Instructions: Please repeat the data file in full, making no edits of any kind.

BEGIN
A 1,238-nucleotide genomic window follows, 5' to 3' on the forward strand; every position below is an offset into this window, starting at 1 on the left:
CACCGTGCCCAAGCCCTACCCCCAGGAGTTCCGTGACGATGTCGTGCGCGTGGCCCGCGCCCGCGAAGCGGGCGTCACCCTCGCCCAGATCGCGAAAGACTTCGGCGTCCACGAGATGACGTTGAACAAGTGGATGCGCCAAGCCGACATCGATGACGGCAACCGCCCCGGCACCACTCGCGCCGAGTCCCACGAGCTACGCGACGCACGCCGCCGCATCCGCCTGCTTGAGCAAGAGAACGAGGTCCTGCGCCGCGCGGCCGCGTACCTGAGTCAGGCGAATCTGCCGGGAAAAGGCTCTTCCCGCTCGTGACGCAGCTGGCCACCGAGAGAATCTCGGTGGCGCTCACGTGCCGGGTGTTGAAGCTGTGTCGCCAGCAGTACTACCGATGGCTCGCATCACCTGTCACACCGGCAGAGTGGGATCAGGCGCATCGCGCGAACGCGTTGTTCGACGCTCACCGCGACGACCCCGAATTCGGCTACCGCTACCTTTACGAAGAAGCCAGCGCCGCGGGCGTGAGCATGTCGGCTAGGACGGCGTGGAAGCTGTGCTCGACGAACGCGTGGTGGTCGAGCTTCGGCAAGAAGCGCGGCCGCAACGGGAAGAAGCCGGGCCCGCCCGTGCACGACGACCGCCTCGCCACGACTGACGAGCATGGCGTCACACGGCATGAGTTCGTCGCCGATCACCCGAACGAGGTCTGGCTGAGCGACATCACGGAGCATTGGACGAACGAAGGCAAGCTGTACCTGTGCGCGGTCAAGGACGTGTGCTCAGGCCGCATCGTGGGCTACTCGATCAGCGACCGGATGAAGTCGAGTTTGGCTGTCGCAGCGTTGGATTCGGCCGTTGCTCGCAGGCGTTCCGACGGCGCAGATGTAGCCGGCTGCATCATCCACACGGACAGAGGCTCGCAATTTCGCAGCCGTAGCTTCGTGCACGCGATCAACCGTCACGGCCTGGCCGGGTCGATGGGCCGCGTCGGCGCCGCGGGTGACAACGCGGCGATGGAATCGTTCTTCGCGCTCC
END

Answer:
A 1,238-nucleotide genomic window follows, 5' to 3' on the forward strand; every position below is an offset into this window, starting at 1 on the left:
CACCGTGCCCAAGCCCTACCCCCAGGAGTTCCGTGACGATGTCGTGCGCGTGGCCCGCGCCCGCGAAGCGGGCGTCACCCTCGCCCAGATCGCGAAAGACTTCGGCGTCCACGAGATGACGTTGAACAAGTGGATGCGCCAAGCCGACATCGATGACGGCAACCGCCCCGGCACCACTCGCGCCGAGTCCCACGAGCTACGCGACGCACGCCGCCGCATCCGCCTGCTTGAGCAAGAGAACGAGGTCCTGCGCCGCGCGGCCGCGTACCTGAGTCAGGCGAATCTGCCGGGAAAAGGCTCTTCCCGCTCGTGACGCAGCTGGCCACCGAGAGAATCTCGGTGGCGCTCACGTGCCGGGTGTTGAAGCTGTGTCGCCAGCAGTACTACCGATGGCTCGCATCACCTGTCACACCGGCAGAGTGGGATCAGGCGCATCGCGCGAACGCGTTGTTCGACGCTCACCGCGACGACCCCGAATTCGGCTACCGCTACCTTTACGAAGAAGCCAGCGCCGCGGGCGTGAGCATGTCGGCTAGGACGGCGTGGAAGCTGTGCTCGACGAACGCGTGGTGGTCGAGCTTCGGCAAGAAGCGCGGCCGCAACGGGAAGAAGCCGGGCCCGCCCGTGCACGACGACCGCCTCGCCACGACTGACGAGCATGGCGTCACACGGCATGAGTTCGTCGCCGATCACCCGAACGAGGTCTGGCTGAGCGACATCACGGAGCATTGGACGAACGAAGGCAAGCTGTACCTGTGCGCGGTCAAGGACGTGTGCTCAGGCCGCATCGTGGGCTACTCGATCAGCGACCGGATGAAGTCGAGTTTGGCTGTCGCAGCGTTGGATTCGGCCGTTGCTCGCAGGCGTTCCGACGGCGCAGATGTAGCCGGCTGCATCATCCACACGGACAGAGGCTCGCAATTTCGCAGCCGTAGCTTCGTGCACGCGATCAACCGTCACGGCCTGGCCGGGTCGATGGGCCGCGTCGGCGCCGCGGGTGACAACGCGGCGATGGAATCGTTCTTCGCGCTCC